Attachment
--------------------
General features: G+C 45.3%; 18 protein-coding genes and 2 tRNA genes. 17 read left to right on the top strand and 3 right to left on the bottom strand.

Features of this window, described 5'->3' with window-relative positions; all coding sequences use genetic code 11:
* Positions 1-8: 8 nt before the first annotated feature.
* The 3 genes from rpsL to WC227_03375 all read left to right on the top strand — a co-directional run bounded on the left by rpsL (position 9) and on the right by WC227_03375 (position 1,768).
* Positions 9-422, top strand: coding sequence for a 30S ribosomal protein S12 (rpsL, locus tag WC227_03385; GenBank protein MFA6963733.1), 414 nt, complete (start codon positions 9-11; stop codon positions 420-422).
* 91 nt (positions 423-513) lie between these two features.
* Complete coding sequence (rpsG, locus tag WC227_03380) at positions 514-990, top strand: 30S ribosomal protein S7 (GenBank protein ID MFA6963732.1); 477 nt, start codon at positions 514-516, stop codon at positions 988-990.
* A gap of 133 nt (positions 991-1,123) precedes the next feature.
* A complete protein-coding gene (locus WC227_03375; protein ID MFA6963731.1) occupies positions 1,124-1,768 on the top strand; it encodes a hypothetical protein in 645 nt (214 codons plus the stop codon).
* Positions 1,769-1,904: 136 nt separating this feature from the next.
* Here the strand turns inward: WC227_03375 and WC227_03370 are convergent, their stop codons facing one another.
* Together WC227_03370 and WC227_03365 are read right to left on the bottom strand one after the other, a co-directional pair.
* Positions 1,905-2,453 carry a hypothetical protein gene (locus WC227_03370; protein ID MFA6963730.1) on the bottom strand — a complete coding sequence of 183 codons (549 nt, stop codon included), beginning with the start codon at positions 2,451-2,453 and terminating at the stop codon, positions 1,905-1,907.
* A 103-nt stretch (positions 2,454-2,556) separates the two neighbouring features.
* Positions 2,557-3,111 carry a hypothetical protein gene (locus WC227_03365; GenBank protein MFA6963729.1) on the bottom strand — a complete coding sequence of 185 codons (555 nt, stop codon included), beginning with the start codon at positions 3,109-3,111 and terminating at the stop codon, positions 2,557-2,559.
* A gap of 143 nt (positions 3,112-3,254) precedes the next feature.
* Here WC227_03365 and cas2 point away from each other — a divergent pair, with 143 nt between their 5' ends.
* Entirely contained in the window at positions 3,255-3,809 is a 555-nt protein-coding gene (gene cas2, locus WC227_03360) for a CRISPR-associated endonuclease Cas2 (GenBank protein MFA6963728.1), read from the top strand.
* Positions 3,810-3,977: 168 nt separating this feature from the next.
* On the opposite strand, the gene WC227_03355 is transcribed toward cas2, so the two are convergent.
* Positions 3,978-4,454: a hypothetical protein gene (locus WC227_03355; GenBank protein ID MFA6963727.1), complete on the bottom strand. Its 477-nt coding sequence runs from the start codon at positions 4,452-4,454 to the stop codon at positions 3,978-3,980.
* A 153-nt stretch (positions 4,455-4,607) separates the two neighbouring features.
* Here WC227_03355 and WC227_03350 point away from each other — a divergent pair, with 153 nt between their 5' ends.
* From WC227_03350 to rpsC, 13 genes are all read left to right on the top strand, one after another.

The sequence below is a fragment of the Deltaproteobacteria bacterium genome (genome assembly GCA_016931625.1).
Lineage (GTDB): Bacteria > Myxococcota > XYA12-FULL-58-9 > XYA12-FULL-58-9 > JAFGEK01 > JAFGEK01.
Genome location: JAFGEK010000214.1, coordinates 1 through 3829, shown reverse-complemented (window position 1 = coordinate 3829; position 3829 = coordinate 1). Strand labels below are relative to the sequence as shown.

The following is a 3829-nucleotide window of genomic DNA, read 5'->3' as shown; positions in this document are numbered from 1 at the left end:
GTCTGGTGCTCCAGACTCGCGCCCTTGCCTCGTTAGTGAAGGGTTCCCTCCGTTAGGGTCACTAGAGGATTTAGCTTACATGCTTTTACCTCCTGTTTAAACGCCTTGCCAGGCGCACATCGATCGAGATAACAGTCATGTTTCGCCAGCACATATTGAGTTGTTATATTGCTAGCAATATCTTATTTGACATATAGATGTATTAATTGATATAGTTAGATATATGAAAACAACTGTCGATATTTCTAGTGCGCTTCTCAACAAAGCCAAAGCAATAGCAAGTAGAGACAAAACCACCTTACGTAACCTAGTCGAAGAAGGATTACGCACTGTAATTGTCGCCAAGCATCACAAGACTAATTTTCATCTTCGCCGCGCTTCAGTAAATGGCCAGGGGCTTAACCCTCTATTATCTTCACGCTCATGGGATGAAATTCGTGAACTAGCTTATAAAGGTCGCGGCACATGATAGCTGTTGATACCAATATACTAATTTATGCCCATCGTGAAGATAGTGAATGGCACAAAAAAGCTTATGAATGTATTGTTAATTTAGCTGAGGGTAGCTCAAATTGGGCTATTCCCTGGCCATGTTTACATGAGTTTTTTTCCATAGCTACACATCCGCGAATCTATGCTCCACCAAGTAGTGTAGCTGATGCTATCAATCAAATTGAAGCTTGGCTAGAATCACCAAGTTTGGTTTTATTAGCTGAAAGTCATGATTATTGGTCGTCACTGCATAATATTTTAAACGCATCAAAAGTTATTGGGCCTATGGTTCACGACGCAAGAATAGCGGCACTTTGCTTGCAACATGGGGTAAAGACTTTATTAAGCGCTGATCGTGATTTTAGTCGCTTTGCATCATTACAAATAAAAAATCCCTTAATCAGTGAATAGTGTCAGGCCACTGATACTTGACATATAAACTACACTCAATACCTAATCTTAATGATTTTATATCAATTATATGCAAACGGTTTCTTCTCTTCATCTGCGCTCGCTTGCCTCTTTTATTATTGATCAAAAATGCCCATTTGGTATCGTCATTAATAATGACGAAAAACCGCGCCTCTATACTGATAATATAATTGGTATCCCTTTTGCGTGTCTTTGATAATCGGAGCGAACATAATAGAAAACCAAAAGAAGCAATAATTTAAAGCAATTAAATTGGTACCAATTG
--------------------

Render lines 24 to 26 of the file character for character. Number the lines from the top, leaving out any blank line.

* From WC227_03350 to rpsC, 13 genes are all read left to right on the top strand, one after another.

The sequence below is a fragment of the Deltaproteobacteria bacterium genome (genome assembly GCA_016931625.1).
Lineage (GTDB): Bacteria > Myxococcota > XYA12-FULL-58-9 > XYA12-FULL-58-9 > JAFGEK01 > JAFGEK01.